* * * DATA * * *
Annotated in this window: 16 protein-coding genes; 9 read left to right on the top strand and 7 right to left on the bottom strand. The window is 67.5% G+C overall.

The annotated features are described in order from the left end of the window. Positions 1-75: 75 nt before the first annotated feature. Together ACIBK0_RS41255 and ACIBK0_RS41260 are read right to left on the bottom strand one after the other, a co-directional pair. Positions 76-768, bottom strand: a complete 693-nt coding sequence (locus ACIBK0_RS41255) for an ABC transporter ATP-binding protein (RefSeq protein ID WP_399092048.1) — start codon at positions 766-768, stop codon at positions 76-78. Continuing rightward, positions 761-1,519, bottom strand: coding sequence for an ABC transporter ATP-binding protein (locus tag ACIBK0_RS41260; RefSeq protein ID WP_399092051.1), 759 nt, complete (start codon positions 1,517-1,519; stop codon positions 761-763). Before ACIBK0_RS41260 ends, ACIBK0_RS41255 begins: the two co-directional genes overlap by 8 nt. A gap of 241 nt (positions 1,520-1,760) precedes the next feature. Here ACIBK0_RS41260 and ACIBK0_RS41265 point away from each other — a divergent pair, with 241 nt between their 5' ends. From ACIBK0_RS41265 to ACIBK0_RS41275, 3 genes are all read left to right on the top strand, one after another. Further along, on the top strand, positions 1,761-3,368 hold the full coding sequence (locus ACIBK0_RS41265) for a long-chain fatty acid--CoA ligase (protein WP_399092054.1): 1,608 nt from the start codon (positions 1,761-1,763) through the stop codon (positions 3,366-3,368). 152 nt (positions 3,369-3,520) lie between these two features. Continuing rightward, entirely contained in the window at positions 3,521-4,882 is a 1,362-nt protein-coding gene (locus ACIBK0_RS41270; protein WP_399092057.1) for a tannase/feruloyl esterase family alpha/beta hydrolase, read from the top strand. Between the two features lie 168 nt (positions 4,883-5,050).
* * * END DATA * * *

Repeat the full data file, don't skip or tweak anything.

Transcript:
Annotated in this window: 16 protein-coding genes; 9 read left to right on the top strand and 7 right to left on the bottom strand. The window is 67.5% G+C overall.

The annotated features are described in order from the left end of the window. Positions 1-75: 75 nt before the first annotated feature. Together ACIBK0_RS41255 and ACIBK0_RS41260 are read right to left on the bottom strand one after the other, a co-directional pair. Positions 76-768, bottom strand: a complete 693-nt coding sequence (locus ACIBK0_RS41255) for an ABC transporter ATP-binding protein (RefSeq protein ID WP_399092048.1) — start codon at positions 766-768, stop codon at positions 76-78. Continuing rightward, positions 761-1,519, bottom strand: coding sequence for an ABC transporter ATP-binding protein (locus tag ACIBK0_RS41260; RefSeq protein ID WP_399092051.1), 759 nt, complete (start codon positions 1,517-1,519; stop codon positions 761-763). Before ACIBK0_RS41260 ends, ACIBK0_RS41255 begins: the two co-directional genes overlap by 8 nt. A gap of 241 nt (positions 1,520-1,760) precedes the next feature. Here ACIBK0_RS41260 and ACIBK0_RS41265 point away from each other — a divergent pair, with 241 nt between their 5' ends. From ACIBK0_RS41265 to ACIBK0_RS41275, 3 genes are all read left to right on the top strand, one after another. Further along, on the top strand, positions 1,761-3,368 hold the full coding sequence (locus ACIBK0_RS41265) for a long-chain fatty acid--CoA ligase (protein WP_399092054.1): 1,608 nt from the start codon (positions 1,761-1,763) through the stop codon (positions 3,366-3,368). 152 nt (positions 3,369-3,520) lie between these two features. Continuing rightward, entirely contained in the window at positions 3,521-4,882 is a 1,362-nt protein-coding gene (locus ACIBK0_RS41270; protein WP_399092057.1) for a tannase/feruloyl esterase family alpha/beta hydrolase, read from the top strand. Between the two features lie 168 nt (positions 4,883-5,050).